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‘Rainbow Girls’ Shows South Africa’s Lesbian Community in Bold Contrast

Terra

In Terra’s own words: “My name is Terra, and I was born in Cape Town on 21st april 1989. I got kicked out of the house when I was 16 years old because I’m a lesbian. Up until then, I lived a secret lesbian life and living a lie is very difficult; you have to come out and be yourself. I started living with my grandparents, who were very strict and taught me to be disciplined. Life was hard but you always have to remember – if I’m not gonna make it through this – who is going to make it for me? The name Terra is a butch name, and it gives me respect where I live. I’m not safe living in Gugulethu as a black lesbian. I’m not safe in my community. I’m not safe in South Africa, and I will never be safe. I’m living in fear but with the respect I got, I seem to be able to stay out of trouble. There are people who discriminate and criticize me when I walk down the street with my girlfriend. The community can break people’s heart by being harsh with their presumptions, but we all have to fight hate crime; otherwise, I think we will always be the victim. We have our own freedom and shouldn’t live in fear. I’m making a documentary right now about the hidden, untold, and painful stories in the townships by lesbian women that need to be heard. We need to talk about it ’cause these women are ashamed, ashamed of themselves. They think they must have done something wrong, but they didn’t do anything wrong! The got raped- they didn’t choose to be raped. Being a victim is very painful; living in fear is very painful. Even though they hate us, rape us and kill us- all we have is love! We love each other and they can’t break us ’cause we are gonna fight- new generations like us. We are able to respect and love people here in our community, and our townships need to know this. It’s not the Apartheid from a long time ago; it’s Apartheid amongst ourselves in the black community.”

Miss Lesbian 2012 Inga

Miss Lesbian 2012 Inga

In bursts of vibrant color, Julia Gunther‘s Rainbow Girls portraits chronicle the lives of lesbian women living in the Khayelitsha and Gugulethu Townships of Cape Town, South Africa. Gunther’s choice to work with such high contrast in her images is mirrored in the way the women live their lives–they themselves are in high contrast to traditional South African society, one that has forced many lesbian women to leave their homes because they live outside of what is considered the norm. Many of the women Gunther has photographed are violently threatened on a regular basis and many have been raped because local men consider the female attraction to women a threat in itself.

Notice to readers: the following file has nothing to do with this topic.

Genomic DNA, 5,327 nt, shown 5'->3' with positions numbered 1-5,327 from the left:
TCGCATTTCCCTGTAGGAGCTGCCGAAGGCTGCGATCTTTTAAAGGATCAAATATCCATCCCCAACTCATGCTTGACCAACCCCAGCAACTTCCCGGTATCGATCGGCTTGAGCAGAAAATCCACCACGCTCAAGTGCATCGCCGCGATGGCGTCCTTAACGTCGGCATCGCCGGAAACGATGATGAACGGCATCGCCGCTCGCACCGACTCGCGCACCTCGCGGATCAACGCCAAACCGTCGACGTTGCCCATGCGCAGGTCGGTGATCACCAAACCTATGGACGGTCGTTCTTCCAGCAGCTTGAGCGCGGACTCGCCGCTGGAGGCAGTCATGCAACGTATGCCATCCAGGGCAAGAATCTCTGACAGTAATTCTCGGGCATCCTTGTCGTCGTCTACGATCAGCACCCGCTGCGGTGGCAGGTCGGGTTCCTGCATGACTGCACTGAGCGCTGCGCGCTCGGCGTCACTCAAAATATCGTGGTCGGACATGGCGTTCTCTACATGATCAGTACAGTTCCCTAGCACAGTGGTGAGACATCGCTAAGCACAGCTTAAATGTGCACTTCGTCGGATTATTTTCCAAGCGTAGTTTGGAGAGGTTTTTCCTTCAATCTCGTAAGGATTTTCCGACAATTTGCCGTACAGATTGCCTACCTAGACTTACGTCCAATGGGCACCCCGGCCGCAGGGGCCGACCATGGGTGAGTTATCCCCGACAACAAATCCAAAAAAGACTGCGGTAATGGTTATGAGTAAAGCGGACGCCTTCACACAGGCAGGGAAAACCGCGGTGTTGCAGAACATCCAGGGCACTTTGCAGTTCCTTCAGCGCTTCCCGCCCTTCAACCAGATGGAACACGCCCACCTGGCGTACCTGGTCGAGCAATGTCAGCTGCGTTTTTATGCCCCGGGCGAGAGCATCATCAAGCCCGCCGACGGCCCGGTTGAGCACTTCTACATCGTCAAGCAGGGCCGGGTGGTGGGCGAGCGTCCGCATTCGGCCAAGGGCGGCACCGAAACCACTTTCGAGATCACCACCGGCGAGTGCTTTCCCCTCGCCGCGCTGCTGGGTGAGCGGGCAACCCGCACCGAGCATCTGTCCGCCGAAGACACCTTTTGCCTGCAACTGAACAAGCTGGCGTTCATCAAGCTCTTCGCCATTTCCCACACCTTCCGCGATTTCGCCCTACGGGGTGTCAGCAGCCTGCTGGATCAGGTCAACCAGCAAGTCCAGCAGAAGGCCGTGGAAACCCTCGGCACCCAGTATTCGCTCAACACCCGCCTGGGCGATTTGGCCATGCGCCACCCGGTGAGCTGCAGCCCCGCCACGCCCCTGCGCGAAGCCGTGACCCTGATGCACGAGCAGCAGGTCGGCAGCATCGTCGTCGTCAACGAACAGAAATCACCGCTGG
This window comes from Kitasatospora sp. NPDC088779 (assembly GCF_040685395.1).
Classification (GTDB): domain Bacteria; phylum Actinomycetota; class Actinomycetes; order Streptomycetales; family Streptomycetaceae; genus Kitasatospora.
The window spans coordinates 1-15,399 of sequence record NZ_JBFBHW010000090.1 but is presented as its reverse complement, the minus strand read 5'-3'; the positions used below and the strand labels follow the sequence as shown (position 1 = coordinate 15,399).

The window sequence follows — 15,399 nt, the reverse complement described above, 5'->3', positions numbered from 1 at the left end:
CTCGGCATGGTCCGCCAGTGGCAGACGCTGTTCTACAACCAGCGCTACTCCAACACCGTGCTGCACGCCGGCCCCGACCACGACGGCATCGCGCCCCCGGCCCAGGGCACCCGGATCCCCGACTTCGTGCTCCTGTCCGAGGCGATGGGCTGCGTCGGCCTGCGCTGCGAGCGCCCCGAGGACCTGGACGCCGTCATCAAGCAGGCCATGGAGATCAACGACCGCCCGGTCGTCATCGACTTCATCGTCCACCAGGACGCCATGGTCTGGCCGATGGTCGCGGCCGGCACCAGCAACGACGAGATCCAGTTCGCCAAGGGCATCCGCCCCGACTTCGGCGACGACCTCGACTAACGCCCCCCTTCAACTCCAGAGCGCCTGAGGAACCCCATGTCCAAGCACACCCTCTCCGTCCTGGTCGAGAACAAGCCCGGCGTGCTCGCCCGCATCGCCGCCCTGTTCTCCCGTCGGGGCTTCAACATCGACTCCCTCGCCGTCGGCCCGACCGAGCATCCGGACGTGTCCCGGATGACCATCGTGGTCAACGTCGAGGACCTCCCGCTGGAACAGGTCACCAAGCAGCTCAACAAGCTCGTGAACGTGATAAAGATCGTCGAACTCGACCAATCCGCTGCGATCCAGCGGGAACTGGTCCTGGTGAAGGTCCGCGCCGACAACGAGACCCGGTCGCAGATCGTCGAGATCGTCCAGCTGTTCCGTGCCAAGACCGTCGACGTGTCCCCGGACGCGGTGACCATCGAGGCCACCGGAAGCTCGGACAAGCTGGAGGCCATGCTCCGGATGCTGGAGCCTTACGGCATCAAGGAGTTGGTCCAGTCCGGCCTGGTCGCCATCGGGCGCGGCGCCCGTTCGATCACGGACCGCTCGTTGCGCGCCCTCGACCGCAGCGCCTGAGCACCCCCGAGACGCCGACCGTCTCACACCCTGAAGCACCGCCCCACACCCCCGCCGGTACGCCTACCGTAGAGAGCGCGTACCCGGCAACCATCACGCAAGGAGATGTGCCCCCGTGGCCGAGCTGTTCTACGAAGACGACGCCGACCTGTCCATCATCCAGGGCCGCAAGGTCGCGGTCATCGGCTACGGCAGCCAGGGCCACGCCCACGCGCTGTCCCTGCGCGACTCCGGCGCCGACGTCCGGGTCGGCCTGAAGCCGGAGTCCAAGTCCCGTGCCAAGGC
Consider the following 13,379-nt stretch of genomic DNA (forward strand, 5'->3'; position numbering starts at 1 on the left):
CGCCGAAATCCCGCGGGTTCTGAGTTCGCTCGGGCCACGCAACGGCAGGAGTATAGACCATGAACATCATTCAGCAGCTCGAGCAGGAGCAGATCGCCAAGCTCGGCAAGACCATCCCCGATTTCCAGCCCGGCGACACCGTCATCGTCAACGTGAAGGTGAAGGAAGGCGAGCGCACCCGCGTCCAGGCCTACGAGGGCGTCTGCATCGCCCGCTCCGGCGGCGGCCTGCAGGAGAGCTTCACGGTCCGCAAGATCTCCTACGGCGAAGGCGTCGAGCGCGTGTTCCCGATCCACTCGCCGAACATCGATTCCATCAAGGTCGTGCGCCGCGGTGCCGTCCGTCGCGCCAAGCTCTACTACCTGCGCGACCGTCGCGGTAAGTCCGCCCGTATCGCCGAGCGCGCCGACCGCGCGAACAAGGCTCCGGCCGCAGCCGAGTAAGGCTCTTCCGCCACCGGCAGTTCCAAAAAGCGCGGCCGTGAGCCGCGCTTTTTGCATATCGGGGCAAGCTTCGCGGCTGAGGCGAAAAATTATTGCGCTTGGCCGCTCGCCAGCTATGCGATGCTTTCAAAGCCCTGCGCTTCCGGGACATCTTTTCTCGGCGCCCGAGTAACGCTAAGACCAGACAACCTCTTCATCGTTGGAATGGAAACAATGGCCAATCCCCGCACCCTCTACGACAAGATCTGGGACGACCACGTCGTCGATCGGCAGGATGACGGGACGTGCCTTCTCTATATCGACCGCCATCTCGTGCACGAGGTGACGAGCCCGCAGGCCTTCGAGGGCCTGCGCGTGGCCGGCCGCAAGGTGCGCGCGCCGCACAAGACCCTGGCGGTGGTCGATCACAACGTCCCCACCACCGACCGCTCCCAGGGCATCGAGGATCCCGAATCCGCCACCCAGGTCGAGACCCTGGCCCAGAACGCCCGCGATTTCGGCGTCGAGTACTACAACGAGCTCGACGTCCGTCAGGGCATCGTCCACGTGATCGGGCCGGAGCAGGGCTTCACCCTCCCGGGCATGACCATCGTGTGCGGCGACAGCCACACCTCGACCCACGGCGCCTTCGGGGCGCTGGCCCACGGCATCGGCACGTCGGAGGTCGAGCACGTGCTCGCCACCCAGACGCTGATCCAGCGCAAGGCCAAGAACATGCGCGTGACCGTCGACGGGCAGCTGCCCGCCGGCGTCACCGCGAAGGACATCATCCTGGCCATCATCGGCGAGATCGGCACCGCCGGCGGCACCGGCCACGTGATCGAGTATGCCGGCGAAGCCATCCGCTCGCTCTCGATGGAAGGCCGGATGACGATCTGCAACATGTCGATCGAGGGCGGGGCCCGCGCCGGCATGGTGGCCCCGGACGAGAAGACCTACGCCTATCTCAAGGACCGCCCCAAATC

Gunther shot these images at Khayelitsha Township’s 2012 Miss Lesbian beauty pageant, at the local women’s shelter, and in Gugulethu Township at some of the women’s private homes. They are a part of Gunther’s larger series, Proud Women of Africa, which she began in 2008. As Gunther writes of the series, “All of the women in my pictures have suffered in some way: they’ve been ostracized by society, are desperately poor, or have experienced terrible injustice. But they are also all still proud. Proud of who they are, of their lives and the love they represent.”

When we look at Gunther’s Rainbow Girls, we’re invited to see these women as beautiful, unique, bright individuals fighting for change, perhaps a way they would wish to be seen by those who have rejected them, especially the ones they love. There is a supportive community in which many women participate, where they celebrate and accept each other, combating not only the oppression from the their outside world but the loneliness and isolation that often appears within themselves. Within Gunther’s images, we are able to see their love and respect for each other while also understanding the distress they experience, and because of this the images become powerful not just visually but emotionally.

Images from Rainbow Girls are on view at GRID Cape Town Biennial at The Castle of Good Hope until March 15th.

Miss Lesbian 2012 Vee & Nana

Miss Lesbian 2012 Vee & Nana

Miss Lesbian 2012 Zintle & Inga

Miss Lesbian 2012 Zintle & Inga

Siya